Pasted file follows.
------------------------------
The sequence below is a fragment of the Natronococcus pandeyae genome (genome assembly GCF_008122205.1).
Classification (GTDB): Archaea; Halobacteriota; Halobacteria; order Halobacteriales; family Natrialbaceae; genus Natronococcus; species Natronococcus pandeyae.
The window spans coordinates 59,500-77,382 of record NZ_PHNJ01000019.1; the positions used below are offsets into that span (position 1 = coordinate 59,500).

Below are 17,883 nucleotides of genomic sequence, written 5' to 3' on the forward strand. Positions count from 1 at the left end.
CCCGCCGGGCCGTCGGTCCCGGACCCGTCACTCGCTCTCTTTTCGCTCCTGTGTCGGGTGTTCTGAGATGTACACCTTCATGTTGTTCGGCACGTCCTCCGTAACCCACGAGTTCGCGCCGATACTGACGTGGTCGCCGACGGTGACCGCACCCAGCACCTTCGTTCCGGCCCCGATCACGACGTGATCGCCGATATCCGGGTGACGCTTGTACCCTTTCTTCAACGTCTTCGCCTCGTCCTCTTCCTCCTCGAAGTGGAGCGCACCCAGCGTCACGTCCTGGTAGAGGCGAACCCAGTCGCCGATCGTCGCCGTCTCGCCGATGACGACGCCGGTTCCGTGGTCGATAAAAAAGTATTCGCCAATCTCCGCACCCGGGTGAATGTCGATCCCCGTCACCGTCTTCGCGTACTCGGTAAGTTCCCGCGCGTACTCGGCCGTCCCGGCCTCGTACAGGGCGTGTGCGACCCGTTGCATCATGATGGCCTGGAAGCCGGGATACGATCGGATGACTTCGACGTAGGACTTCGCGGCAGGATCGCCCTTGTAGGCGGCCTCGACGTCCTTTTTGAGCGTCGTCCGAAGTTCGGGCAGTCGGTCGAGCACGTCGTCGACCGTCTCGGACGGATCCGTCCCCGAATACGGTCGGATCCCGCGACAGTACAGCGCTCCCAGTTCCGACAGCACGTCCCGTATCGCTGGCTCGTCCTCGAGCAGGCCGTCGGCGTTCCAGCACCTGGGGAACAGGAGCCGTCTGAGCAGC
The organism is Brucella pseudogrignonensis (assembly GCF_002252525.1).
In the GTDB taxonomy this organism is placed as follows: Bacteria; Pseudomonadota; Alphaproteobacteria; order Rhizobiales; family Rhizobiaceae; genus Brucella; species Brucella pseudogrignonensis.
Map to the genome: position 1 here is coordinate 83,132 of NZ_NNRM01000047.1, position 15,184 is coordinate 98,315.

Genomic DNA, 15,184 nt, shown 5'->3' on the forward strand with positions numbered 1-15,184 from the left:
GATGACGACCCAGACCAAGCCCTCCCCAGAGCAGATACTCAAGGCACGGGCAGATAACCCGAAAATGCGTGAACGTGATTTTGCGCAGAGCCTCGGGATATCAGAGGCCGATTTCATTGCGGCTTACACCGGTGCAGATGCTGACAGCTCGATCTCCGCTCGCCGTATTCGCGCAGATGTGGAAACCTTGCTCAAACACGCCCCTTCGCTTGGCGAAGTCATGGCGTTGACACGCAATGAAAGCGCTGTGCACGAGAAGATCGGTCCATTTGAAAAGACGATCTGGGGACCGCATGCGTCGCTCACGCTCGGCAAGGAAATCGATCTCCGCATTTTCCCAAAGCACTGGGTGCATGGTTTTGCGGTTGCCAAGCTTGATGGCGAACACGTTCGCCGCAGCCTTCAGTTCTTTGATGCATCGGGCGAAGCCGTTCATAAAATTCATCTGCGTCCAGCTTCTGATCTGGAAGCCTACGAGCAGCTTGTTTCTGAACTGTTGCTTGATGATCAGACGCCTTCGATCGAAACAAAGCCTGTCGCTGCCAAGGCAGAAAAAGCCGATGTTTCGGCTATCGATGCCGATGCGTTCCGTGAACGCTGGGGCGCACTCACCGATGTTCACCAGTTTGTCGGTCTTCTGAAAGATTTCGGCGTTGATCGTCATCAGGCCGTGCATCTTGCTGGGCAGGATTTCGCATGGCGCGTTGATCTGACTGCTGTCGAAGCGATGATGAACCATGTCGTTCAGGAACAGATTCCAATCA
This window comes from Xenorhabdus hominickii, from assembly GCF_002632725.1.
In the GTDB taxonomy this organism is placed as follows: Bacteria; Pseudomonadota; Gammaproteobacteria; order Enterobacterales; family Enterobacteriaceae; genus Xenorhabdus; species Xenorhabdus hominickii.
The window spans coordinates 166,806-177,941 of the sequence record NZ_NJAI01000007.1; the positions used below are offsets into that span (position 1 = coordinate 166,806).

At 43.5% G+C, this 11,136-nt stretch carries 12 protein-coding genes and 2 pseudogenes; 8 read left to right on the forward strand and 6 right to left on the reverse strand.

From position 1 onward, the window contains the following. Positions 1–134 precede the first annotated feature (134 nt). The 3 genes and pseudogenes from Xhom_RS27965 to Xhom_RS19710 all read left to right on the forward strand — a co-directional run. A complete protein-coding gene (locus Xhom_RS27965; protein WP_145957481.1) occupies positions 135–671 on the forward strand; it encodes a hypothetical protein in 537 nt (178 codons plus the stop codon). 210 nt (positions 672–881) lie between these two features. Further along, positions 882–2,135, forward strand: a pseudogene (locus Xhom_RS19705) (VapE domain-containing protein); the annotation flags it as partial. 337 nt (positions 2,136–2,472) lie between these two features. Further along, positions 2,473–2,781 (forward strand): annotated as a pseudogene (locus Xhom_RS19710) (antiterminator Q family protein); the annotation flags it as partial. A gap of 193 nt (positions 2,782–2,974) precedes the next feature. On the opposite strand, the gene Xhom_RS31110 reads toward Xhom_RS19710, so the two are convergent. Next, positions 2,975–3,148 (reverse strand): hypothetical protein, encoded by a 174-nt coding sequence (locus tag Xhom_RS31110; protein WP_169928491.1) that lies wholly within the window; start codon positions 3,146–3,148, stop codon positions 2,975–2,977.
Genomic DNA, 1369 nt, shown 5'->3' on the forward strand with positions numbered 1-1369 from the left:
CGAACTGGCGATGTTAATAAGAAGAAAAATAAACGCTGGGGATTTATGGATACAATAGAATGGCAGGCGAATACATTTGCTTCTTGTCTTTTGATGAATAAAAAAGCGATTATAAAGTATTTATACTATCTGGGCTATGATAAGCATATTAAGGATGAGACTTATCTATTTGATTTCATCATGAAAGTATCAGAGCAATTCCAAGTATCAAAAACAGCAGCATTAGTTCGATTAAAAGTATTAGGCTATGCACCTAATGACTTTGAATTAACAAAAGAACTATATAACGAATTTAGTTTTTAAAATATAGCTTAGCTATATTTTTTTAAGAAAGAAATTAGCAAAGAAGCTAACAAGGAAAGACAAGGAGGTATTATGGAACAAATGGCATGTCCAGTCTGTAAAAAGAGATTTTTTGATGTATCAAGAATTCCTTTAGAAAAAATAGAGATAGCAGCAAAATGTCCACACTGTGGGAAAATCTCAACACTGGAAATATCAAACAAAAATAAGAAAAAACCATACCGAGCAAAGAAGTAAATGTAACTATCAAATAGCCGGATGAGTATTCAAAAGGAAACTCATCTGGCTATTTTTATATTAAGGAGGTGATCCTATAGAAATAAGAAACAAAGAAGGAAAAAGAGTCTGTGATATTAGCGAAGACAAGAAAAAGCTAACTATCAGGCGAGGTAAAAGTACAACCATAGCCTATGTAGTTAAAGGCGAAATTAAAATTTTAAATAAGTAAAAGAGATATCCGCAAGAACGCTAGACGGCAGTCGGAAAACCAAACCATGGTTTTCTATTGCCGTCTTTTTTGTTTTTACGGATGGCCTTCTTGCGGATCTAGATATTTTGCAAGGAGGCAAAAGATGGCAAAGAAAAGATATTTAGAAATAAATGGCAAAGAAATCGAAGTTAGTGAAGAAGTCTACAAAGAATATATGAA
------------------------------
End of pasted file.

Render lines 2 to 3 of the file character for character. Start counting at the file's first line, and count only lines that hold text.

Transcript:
Classification (GTDB): Archaea; Halobacteriota; Halobacteria; order Halobacteriales; family Natrialbaceae; genus Natronococcus; species Natronococcus pandeyae.
The window spans coordinates 59,500-77,382 of record NZ_PHNJ01000019.1; the positions used below are offsets into that span (position 1 = coordinate 59,500).